Everything You Need to Know about Cancer and French Fries

By now, you’ve probably come across an article on your social feed about how French fries or fried potatoes in general are causing cancer. If not, congrats. The blissfully ignorant state of not knowing about the potential harm of over consuming fried potatoes means your life is probably less anxiety-ridden than my own (oh, and sorry for bursting that bubble of cozy comfort with this post. Feel free to stop reading right now if you’d like).


Anyways, I’ve gotten a lot of Qs about this topic, so I thought I’d address it here. As a potato-finatic and food tox and food safety enthusiast, this issue hits close to home and is one I wanted to examine for myself. This topic actually came up in food tox before I saw it trending all over social media, so I was happy to have a solid grip on the science before all the media hype surrounding it.

So, let’s dive into the nitty starchy gritty: potatoes, French fries, and acrylamide: what you need to know about the risks, and how to minimize your own.

Ps: I had been pausing blogging, not by choice, but out of circumstance, as when I tried to transfer hosting sites, my site was kind of MIA from the internet for over a week…talk about anxiety-inducing. Oy.

Anyways, now that I’ve got my site back, I’m going to work with a different company on transferring the site (because I’ve got bigger and better things planned) and in the meantime keep chugging along here.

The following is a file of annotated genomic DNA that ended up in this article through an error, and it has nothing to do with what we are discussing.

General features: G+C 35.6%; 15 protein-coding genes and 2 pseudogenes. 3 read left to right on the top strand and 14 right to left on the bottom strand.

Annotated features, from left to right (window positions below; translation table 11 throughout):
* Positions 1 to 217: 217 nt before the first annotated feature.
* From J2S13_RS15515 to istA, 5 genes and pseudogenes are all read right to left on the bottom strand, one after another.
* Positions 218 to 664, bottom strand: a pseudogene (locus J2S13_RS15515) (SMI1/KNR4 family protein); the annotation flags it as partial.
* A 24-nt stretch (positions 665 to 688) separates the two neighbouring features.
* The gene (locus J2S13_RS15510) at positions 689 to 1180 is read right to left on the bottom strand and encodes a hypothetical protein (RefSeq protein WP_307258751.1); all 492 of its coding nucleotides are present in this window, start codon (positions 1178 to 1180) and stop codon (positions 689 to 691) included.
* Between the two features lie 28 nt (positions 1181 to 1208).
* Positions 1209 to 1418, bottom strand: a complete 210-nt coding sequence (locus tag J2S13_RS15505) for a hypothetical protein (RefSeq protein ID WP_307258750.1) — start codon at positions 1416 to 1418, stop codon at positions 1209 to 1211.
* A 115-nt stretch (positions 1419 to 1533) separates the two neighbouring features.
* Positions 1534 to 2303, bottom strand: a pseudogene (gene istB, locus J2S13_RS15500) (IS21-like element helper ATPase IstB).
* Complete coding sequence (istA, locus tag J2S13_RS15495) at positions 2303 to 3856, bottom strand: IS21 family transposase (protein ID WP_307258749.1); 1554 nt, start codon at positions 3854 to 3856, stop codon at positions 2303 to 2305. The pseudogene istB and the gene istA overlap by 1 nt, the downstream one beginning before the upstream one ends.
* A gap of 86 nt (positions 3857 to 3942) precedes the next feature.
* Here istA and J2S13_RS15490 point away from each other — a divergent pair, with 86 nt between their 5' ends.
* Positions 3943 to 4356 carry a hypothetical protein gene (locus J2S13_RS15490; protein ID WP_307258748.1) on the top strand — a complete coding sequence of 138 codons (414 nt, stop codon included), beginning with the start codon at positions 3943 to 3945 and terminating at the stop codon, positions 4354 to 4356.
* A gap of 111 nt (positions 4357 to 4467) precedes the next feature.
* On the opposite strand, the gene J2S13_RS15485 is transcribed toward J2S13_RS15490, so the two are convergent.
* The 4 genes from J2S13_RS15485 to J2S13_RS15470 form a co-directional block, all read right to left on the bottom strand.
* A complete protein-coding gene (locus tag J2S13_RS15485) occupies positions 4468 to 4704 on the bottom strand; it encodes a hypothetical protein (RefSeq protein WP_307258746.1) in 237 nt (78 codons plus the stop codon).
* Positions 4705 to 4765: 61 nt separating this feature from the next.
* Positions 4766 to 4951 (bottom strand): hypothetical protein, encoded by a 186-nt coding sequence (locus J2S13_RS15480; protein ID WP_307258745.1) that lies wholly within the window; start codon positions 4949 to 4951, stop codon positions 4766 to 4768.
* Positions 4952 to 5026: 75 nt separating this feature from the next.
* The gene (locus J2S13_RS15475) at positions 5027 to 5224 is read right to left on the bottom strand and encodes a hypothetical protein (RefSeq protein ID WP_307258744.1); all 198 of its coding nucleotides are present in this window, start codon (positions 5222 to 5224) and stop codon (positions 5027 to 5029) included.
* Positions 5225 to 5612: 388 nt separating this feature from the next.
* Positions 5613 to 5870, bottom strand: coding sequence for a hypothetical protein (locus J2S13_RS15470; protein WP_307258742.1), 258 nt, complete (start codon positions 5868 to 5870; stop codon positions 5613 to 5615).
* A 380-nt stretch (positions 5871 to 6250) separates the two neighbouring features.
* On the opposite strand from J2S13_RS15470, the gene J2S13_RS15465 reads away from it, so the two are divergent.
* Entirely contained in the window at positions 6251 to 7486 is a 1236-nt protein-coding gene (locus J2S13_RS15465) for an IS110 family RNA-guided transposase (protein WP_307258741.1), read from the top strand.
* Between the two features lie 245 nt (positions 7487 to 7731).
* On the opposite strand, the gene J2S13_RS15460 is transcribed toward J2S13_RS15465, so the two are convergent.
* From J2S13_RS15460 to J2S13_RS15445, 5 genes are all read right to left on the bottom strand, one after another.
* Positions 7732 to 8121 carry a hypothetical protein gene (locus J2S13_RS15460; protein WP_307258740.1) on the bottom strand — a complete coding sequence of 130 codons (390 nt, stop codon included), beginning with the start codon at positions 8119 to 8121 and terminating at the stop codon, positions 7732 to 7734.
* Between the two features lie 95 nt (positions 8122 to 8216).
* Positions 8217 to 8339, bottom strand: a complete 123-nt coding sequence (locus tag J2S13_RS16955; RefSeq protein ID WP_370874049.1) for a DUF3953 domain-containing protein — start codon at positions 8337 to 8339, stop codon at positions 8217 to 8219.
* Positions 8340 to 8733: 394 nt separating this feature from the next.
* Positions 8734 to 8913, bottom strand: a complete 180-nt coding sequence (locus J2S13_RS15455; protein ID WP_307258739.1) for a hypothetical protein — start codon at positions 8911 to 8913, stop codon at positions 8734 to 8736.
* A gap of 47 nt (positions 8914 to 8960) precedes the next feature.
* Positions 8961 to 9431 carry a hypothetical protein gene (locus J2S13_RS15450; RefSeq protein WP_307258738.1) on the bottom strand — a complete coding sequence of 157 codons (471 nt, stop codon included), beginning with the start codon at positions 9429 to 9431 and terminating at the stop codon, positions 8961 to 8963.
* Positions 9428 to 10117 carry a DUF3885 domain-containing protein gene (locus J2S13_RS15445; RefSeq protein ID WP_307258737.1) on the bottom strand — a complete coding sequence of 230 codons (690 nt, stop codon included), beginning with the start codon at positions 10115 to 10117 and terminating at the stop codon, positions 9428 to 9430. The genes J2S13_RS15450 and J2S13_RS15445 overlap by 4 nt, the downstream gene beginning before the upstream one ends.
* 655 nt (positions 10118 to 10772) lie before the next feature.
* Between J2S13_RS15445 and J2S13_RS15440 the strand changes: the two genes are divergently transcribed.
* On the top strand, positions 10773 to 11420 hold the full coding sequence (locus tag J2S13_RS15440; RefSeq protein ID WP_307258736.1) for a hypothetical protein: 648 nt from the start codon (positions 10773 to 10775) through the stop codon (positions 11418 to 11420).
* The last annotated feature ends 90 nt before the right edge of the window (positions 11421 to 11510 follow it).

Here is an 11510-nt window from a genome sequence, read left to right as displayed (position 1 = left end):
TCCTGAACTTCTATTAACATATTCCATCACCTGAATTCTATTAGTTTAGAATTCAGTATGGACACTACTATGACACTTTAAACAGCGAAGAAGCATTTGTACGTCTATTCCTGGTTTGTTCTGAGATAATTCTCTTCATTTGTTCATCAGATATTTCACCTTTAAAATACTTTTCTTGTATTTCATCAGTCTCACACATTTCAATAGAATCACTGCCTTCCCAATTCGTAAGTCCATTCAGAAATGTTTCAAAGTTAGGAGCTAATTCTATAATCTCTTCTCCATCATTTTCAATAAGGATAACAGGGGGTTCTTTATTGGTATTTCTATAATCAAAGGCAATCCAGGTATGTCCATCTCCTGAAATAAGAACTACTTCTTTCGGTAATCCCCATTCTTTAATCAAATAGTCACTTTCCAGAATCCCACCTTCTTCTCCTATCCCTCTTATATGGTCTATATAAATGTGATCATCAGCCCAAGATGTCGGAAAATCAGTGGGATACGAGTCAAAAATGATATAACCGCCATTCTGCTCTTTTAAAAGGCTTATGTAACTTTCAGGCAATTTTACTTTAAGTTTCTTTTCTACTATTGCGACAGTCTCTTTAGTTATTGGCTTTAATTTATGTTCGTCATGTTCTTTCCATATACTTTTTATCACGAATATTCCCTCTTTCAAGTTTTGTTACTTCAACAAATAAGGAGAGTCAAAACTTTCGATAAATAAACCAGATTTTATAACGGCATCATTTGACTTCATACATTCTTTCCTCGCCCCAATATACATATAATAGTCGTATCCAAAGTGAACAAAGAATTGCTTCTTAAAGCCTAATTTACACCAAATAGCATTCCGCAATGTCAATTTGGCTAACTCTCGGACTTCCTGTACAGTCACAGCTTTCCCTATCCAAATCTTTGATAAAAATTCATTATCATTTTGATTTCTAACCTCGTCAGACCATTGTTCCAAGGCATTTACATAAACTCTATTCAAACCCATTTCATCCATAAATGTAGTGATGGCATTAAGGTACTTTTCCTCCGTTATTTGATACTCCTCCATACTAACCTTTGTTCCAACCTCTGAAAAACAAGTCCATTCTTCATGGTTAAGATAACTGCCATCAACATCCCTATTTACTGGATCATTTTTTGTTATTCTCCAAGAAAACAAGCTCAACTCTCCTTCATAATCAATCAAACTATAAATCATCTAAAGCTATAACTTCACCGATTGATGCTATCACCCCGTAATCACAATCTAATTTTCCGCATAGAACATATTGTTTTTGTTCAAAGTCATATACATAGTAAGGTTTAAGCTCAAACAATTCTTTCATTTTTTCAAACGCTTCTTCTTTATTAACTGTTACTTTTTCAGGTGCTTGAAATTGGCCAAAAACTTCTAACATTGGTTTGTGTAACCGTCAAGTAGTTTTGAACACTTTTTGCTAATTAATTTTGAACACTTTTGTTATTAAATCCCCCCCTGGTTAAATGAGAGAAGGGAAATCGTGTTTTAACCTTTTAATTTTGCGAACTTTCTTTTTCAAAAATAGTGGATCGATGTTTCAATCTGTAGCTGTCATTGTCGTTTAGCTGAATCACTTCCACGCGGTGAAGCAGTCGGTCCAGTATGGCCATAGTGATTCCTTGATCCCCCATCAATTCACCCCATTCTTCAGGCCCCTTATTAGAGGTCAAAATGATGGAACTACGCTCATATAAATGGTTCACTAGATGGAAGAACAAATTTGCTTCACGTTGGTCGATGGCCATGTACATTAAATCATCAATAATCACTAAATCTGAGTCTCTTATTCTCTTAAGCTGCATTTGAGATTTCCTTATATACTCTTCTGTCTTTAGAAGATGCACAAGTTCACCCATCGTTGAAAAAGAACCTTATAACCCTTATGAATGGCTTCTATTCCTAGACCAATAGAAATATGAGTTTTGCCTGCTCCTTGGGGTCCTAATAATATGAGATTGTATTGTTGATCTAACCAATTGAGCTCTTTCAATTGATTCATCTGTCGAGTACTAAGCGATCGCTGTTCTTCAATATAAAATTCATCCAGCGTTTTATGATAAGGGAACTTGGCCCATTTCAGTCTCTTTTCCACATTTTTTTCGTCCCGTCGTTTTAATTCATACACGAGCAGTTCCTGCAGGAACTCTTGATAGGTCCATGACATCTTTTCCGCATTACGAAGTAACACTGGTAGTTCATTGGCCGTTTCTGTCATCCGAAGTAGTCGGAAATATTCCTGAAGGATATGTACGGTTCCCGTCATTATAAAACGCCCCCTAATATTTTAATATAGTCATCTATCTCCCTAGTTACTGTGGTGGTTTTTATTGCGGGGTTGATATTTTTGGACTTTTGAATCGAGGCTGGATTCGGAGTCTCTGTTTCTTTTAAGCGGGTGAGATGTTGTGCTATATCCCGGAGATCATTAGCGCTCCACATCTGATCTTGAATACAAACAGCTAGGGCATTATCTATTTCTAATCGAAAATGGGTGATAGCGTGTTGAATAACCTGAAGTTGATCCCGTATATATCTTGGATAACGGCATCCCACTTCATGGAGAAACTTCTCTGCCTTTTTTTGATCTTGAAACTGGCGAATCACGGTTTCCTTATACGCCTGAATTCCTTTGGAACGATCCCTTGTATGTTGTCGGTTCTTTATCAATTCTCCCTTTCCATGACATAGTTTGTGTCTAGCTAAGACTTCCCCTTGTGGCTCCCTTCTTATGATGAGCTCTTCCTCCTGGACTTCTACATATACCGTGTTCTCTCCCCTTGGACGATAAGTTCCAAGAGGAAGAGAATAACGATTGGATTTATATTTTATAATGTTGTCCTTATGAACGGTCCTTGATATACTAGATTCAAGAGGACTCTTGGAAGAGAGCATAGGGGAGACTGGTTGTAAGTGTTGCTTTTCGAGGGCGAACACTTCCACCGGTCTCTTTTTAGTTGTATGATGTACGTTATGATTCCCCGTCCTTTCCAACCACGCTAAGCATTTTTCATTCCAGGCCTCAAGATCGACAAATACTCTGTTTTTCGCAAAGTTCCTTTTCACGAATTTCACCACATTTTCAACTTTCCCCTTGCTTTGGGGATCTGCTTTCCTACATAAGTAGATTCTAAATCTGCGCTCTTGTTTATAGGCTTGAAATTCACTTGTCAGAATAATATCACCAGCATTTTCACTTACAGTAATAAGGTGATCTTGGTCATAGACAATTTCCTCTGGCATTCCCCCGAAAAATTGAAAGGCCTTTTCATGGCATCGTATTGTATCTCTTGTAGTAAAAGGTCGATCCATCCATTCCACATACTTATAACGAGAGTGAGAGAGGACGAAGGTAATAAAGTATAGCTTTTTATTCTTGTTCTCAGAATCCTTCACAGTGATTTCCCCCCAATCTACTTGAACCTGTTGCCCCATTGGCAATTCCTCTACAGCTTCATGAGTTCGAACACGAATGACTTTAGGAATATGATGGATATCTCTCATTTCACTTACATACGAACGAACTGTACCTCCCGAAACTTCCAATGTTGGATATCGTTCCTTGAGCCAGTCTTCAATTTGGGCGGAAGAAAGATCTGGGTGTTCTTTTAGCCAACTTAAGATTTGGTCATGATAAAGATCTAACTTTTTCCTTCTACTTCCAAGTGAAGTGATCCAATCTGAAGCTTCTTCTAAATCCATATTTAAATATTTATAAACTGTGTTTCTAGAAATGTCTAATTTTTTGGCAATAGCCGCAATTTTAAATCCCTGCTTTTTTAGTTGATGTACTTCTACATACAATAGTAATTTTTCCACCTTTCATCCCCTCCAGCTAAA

So what’s the risk? Are my potatoes and grains giving me cancer?


Acrylamide does not appear to be of concern in raw foods themselves; it seems to be formed when certain starchy foods are cooked at high temps.

So the risk does not lie necessarily in the potatoes or grains per se, so don’t think you have to instantly ban potatoes from your household. The risk is actually from the acrylamide that develops upon high heat cooking of the potatoes (usually above 250°F).

What is acrylamide?

Easy Baked Cripsy Sweet Potato Wedges with Almond Butter

Acrylamide is a chemical compound found in a lot of industrial production. It’s also found in cigarette smoke. It’s also in many foods, including canned black olives, potato chips, French fries, dark browned toast, coffee, prune juice, and some breakfast cereals.

Acrylamide can also form in some foods as a result of the amino acid asparagine being heated to high temperatures in the presence of certain sugars. This is what happens when potatoes are fried in hot oil. Potatoes happen to have high levels of asparagine, hence the recent concern about french fries, acrylamide and cancer.

Baking and roasting can also lead to acrylamide formation. Generally speaking, the longer and hotter the cooking method, the more acrylamide is likely to form. Boiling and steaming do not typically lead to acrylamide formation.

So is it dangerous?

Easy Baked Everything Bagel Fries

Once acrylamide is in your body, it can be converted to a glycidamide, which is a compound that can cause mutations in DNA. This can lead to replication of mutated or damaged DNA, which can lead to cancer.